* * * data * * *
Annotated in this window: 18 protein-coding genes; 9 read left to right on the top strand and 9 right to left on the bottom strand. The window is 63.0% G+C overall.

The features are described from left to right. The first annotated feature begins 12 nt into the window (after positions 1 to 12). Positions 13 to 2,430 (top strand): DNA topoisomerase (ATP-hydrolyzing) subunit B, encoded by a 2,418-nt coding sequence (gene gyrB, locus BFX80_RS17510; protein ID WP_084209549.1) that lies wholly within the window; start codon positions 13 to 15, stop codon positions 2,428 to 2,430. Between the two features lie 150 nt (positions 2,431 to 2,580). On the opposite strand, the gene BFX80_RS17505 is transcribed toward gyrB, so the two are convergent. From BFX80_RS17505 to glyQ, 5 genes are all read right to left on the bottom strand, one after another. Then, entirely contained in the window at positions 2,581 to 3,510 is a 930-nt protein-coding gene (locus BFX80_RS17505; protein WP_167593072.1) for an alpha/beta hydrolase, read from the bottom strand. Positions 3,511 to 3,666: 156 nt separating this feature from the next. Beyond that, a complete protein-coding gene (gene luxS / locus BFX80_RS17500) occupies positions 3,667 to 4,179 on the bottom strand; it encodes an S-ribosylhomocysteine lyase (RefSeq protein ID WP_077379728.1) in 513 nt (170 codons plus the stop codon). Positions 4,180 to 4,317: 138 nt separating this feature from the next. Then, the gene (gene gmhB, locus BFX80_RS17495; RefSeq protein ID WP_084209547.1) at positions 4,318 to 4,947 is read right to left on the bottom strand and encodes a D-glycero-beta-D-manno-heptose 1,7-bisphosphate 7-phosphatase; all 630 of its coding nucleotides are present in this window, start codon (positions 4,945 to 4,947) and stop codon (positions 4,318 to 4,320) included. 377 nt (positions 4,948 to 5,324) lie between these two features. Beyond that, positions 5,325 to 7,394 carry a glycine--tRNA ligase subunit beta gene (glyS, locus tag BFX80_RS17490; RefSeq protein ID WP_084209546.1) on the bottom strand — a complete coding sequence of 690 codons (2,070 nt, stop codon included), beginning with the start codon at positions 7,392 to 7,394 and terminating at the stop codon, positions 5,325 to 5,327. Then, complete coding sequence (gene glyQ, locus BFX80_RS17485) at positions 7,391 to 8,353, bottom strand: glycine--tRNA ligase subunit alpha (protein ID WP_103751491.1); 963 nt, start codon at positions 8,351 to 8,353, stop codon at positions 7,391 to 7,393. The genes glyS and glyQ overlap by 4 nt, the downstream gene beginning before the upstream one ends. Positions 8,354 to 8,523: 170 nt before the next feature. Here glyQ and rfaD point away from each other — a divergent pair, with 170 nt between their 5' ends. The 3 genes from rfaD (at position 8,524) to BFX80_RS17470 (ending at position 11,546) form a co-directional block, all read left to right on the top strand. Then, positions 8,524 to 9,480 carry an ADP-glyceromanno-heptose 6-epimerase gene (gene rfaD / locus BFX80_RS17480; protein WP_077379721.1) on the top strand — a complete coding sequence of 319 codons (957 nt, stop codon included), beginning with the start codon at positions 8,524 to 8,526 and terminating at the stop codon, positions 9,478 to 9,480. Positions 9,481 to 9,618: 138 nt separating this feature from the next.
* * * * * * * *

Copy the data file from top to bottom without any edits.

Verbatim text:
Annotated in this window: 18 protein-coding genes; 9 read left to right on the top strand and 9 right to left on the bottom strand. The window is 63.0% G+C overall.

The features are described from left to right. The first annotated feature begins 12 nt into the window (after positions 1 to 12). Positions 13 to 2,430 (top strand): DNA topoisomerase (ATP-hydrolyzing) subunit B, encoded by a 2,418-nt coding sequence (gene gyrB, locus BFX80_RS17510; protein ID WP_084209549.1) that lies wholly within the window; start codon positions 13 to 15, stop codon positions 2,428 to 2,430. Between the two features lie 150 nt (positions 2,431 to 2,580). On the opposite strand, the gene BFX80_RS17505 is transcribed toward gyrB, so the two are convergent. From BFX80_RS17505 to glyQ, 5 genes are all read right to left on the bottom strand, one after another. Then, entirely contained in the window at positions 2,581 to 3,510 is a 930-nt protein-coding gene (locus BFX80_RS17505; protein WP_167593072.1) for an alpha/beta hydrolase, read from the bottom strand. Positions 3,511 to 3,666: 156 nt separating this feature from the next. Beyond that, a complete protein-coding gene (gene luxS / locus BFX80_RS17500) occupies positions 3,667 to 4,179 on the bottom strand; it encodes an S-ribosylhomocysteine lyase (RefSeq protein ID WP_077379728.1) in 513 nt (170 codons plus the stop codon). Positions 4,180 to 4,317: 138 nt separating this feature from the next. Then, the gene (gene gmhB, locus BFX80_RS17495; RefSeq protein ID WP_084209547.1) at positions 4,318 to 4,947 is read right to left on the bottom strand and encodes a D-glycero-beta-D-manno-heptose 1,7-bisphosphate 7-phosphatase; all 630 of its coding nucleotides are present in this window, start codon (positions 4,945 to 4,947) and stop codon (positions 4,318 to 4,320) included. 377 nt (positions 4,948 to 5,324) lie between these two features. Beyond that, positions 5,325 to 7,394 carry a glycine--tRNA ligase subunit beta gene (glyS, locus tag BFX80_RS17490; RefSeq protein ID WP_084209546.1) on the bottom strand — a complete coding sequence of 690 codons (2,070 nt, stop codon included), beginning with the start codon at positions 7,392 to 7,394 and terminating at the stop codon, positions 5,325 to 5,327. Then, complete coding sequence (gene glyQ, locus BFX80_RS17485) at positions 7,391 to 8,353, bottom strand: glycine--tRNA ligase subunit alpha (protein ID WP_103751491.1); 963 nt, start codon at positions 8,351 to 8,353, stop codon at positions 7,391 to 7,393. The genes glyS and glyQ overlap by 4 nt, the downstream gene beginning before the upstream one ends. Positions 8,354 to 8,523: 170 nt before the next feature. Here glyQ and rfaD point away from each other — a divergent pair, with 170 nt between their 5' ends. The 3 genes from rfaD (at position 8,524) to BFX80_RS17470 (ending at position 11,546) form a co-directional block, all read left to right on the top strand. Then, positions 8,524 to 9,480 carry an ADP-glyceromanno-heptose 6-epimerase gene (gene rfaD / locus BFX80_RS17480; protein WP_077379721.1) on the top strand — a complete coding sequence of 319 codons (957 nt, stop codon included), beginning with the start codon at positions 8,524 to 8,526 and terminating at the stop codon, positions 9,478 to 9,480. Positions 9,481 to 9,618: 138 nt separating this feature from the next.